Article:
So in other words this was the “open user-centric folks” meet the SAML/Federated trust enterprise wonks fest.

I’d say it came off pretty well – espeially with Kaliya Hamlin leading the organization, facilitating the conversations and keeping things lively. I did my best to also “keep folks awake” – while only dosiing off a few times myself, during those insipid debates on “do you mean WHAT you mean or is that a semblence of meaning in your declaration?”  It was that bad.

As a vendor I went to this meeting knowing that I was a downstream participant, some one who’s issues are allot different from the folks who are tryign to stake our real estate around ’standards’.  You see – we (by defintion) have to support ALL the standards, so my only real motivation is to get as many of them to work together and adhere to each other’s standards.

And that’s what I did.  There was a whole session on ‘Protocols Converging’ (led by Dick Hardt) and that led to a few private meetings out in the hallwway, which is where al the real work gets done. I myself am excited about what Dick is gonna show and unveil at OSCON next week,but I can’t tell yah about it.

Or else I’d have to kill you……

Anyway – based upon what I heard at this meeting, here are some issues that are pretty easy for me to make:

  • At best we’ll get 2% of the populace using this stuff – even within the next few years
  • But many more people WOULD/COULD use it if it was readily accesssible, easy to use and they understand what the fuck it meant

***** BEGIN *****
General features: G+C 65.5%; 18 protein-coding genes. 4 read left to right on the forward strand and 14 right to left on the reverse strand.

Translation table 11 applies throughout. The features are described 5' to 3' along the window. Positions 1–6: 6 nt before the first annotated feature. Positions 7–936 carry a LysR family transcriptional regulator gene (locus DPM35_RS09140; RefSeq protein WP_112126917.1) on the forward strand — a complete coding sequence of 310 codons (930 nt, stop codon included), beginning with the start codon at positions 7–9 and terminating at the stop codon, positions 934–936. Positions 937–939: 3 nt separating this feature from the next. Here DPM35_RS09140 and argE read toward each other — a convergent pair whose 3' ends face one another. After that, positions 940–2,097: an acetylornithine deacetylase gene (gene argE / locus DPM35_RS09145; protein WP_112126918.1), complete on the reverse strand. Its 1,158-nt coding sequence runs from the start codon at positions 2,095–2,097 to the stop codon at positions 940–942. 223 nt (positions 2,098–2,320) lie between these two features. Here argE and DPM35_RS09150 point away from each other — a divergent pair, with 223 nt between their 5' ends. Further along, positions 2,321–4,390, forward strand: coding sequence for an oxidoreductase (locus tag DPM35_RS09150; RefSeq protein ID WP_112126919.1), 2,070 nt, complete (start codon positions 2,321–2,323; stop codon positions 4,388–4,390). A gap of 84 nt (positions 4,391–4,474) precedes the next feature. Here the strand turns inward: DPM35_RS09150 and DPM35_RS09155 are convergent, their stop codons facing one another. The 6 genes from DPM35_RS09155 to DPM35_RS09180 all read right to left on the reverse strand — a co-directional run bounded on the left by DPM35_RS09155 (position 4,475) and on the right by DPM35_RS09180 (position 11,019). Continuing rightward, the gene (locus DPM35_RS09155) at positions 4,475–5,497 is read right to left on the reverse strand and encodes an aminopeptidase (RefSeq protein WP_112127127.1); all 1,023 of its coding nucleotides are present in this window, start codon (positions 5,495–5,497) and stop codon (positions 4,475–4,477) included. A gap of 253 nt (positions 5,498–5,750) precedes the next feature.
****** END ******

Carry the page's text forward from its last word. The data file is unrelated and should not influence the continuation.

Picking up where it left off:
• Doesn’t really matter if it implements authentication, if that’s ALL it does
  • I agree with Kim Cameron – there will be two approaches to this area – card based and address based

And that’s the best way we can describe it to the humans.

The Identity space is really complicated, and our clients expect me to be an expert at it.  So I nerded out over the past few days and have the next generation acrhiutecture for PeopleAggregator designed with it in mind. 

It’ll make sure that real value can be delivered to humans – real soon now- regardless of whether or not they’re (the humans) willing to jump through all the hoops and grok all the nuances of the Identity puzzle.

There’s one inherent tradeoff for this.  If you don’t want to jump through all the hoops of getting a card or sigining up for an address (of just hacking one yourself) then you CAN’T COMPLAIN if you don’t get a phishing proofed, crypto encoded, secruity tight, hacker proof, scalable, long term, persistent unique identifier.

But if all that really gets you off, then you won’t mind jupning through all the hoops.  Those hoops require opting in, sharing, moving and adhering to all these rules – about Personal Identity Mesh. 

Getting a info card to be compatible with Kim Cameron’s Info Cards system, which will be built into Vista and is available for XP – right now – will be about getting something called a .crd fileKim showed using Info Cards to log into WordPress – just to prove that it works on a LAMP stack, open source platform.

David Recordan (of Verisign) led an excellent session on OpenID and talked about its status.  Drummond Reed was there to talk about XRI and and inames.  All the major players in this space were there and talking to each other.